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Unlocking password-protected BIOS

Discussion in 'Hardware' started by tzar, Mar 21, 2004.

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  1. tzar

    tzar Thread Starter

    Joined:
    Mar 11, 2004
    Messages:
    47
    Hello there,

    I am trying to access the BIOS to enable an on-board USB. However, the BIOS is password-protected, the work of the outgoing IT staff who has since left the company.

    I know I can reset the BIOS by taking out the CMOS battery and letting the CMOS bleed for a few minutes, right? NOW, when I opened the PC and looked at the motherboard, it looked like no PC I've ever seen before! I think its a workstation or something. And there's NO CMOS battery! How then do I bleed the CMOS so that I can reset the BIOS? Or is there any other way I can get around the password prompt? The IT staff who left is not answering any of our calls.
    I'm sure some of you sheer Guru's know of a way. Please advise.
     
  2. ceri sheeran

    ceri sheeran

    Joined:
    Aug 15, 2003
    Messages:
    894
    Hi,

    Normally this can be solved by removing the BIOS battery for 30 minutes or so.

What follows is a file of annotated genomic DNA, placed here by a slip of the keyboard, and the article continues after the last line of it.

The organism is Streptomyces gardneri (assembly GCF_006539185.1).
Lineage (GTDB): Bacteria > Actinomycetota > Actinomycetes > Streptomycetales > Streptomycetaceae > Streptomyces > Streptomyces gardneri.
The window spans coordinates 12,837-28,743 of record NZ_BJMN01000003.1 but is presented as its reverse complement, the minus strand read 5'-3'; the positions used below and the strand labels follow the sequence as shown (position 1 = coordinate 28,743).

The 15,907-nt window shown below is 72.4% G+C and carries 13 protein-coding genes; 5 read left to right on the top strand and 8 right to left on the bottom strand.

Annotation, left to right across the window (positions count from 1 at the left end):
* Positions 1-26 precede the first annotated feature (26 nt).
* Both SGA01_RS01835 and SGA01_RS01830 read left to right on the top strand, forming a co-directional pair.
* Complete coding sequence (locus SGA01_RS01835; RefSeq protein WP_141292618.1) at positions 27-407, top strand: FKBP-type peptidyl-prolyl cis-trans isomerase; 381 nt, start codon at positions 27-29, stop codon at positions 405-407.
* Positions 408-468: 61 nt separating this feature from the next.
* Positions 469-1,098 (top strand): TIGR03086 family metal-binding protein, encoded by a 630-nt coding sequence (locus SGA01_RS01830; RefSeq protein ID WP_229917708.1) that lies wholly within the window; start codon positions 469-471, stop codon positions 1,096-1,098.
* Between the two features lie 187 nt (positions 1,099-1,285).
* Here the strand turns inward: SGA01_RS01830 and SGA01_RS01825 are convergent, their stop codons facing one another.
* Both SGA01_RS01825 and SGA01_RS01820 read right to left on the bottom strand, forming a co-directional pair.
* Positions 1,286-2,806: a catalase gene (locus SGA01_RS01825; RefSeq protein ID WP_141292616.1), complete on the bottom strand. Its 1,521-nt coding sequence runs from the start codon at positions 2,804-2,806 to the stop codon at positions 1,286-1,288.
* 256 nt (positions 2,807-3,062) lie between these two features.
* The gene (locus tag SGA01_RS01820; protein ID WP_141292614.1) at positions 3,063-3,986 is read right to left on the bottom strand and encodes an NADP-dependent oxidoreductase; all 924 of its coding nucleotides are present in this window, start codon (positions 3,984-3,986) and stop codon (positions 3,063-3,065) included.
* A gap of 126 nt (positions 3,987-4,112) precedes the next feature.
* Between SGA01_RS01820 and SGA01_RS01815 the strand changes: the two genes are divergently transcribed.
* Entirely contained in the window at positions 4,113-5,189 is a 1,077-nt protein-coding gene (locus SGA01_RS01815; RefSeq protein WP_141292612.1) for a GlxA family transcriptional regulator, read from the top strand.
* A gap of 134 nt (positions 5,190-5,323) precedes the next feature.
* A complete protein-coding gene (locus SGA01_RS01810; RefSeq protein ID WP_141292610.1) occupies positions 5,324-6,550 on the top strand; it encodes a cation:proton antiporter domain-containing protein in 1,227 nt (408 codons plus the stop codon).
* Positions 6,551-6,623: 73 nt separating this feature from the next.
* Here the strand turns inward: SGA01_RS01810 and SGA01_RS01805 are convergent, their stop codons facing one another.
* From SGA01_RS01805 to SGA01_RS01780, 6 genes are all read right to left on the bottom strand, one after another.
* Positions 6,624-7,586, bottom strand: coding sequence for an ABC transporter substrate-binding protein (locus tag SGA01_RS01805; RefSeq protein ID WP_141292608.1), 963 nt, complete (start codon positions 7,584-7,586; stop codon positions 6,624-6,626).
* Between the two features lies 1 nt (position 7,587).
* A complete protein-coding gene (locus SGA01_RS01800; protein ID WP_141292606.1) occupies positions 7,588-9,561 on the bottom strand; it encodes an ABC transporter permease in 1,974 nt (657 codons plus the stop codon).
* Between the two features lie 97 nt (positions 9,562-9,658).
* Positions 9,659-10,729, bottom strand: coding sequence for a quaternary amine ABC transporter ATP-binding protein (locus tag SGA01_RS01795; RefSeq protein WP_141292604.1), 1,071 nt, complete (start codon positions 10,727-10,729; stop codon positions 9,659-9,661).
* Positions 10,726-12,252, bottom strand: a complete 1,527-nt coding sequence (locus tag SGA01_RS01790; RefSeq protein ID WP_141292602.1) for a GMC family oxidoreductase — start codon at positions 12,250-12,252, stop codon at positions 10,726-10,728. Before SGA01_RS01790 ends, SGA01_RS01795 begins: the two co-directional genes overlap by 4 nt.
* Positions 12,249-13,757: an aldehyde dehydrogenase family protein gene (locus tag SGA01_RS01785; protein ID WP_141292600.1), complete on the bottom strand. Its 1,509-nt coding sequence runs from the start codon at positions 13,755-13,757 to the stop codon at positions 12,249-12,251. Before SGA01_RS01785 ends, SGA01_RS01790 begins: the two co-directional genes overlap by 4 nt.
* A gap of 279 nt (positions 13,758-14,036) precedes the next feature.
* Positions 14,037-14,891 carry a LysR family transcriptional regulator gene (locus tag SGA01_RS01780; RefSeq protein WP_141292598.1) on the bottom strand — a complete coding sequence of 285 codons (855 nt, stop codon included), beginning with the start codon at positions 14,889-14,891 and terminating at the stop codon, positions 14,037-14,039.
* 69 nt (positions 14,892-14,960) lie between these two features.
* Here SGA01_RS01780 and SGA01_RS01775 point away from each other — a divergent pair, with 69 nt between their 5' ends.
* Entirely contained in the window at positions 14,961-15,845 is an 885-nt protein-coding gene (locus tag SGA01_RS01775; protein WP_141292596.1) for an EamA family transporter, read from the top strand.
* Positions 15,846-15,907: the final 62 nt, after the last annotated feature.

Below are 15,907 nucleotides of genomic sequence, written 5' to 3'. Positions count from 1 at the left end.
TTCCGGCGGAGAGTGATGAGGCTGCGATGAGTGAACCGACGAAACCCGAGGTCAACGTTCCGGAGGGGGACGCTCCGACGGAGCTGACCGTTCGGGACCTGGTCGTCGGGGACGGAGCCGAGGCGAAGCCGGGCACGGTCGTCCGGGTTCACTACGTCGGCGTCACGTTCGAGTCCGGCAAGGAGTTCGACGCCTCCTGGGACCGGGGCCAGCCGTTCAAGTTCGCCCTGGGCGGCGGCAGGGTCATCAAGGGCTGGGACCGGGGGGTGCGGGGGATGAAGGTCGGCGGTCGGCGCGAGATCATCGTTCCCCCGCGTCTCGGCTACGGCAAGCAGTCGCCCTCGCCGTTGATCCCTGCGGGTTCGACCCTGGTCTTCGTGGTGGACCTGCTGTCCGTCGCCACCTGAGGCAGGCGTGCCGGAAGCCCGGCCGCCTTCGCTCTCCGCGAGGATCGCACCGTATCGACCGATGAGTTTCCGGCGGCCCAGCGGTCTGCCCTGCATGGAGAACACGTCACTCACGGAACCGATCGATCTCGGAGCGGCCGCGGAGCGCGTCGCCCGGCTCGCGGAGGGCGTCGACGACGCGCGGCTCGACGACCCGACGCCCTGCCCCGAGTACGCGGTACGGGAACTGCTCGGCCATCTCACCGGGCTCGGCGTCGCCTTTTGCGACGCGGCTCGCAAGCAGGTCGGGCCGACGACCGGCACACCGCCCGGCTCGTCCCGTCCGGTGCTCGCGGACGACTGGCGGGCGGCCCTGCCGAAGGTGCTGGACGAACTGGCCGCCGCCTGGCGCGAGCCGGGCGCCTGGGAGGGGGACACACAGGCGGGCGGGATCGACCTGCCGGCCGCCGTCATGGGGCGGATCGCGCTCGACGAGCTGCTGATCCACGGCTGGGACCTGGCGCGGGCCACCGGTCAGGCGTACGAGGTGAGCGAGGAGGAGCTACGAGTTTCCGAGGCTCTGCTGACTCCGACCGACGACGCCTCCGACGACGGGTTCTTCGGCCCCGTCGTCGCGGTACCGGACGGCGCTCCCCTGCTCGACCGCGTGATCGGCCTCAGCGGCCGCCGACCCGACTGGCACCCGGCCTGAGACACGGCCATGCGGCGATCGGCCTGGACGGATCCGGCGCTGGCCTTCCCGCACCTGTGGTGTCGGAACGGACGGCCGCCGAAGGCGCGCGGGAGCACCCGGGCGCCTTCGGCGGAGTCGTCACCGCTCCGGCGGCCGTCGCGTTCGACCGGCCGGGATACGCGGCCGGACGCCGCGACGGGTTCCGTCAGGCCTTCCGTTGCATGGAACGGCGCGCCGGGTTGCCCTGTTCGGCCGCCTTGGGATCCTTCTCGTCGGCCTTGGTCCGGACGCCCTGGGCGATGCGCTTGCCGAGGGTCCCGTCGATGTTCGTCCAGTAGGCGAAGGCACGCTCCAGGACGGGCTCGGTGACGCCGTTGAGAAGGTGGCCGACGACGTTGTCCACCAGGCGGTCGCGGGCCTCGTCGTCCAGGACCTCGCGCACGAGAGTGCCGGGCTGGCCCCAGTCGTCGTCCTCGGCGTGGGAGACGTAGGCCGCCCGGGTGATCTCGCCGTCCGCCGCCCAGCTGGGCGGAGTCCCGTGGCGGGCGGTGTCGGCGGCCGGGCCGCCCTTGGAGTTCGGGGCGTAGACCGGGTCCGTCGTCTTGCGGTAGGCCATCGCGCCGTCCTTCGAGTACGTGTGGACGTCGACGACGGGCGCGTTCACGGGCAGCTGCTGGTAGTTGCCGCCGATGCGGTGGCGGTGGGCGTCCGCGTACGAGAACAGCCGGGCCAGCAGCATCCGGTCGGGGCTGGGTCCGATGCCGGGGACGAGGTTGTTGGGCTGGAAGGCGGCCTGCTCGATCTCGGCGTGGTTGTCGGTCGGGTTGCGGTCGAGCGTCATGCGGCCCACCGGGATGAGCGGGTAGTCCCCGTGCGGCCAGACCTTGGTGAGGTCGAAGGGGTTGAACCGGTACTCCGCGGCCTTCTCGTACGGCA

If you have no obvious BIOS battery, then it can often be a battery soldered onto the motherboard. It may be hidden under power supply or something else.

    Also look for a maintenance jumper on the motherboard (usually near the BIOS battery). This normally has a single jumper across two of the three pins and is moved to the other two pins to clear the BIOS.

    Go to the computer or motherboard manufacturers web site and look for details of layout of the motherboard.

    Alternatively look at a Flash BIOS upgrade

    Please provide details of the computer make & model and the motherboard & O/S

    It is highly unlikely that there is no battery.

    hth

    Ceri
     
  3. raybro

    raybro

    Joined:
    Apr 26, 2003
    Messages:
    5,836
    Hi tzar. ceri sheeran's advice is right on target, but I advise this.... The process will also take ALL your BIOS settings back to default. Not that you have a lot of options since you cannot get into your BIOS to see what your current settings are.

    Just thought you would like to know about this "side effect" in case something odd or unexpected happens after the fact.
     
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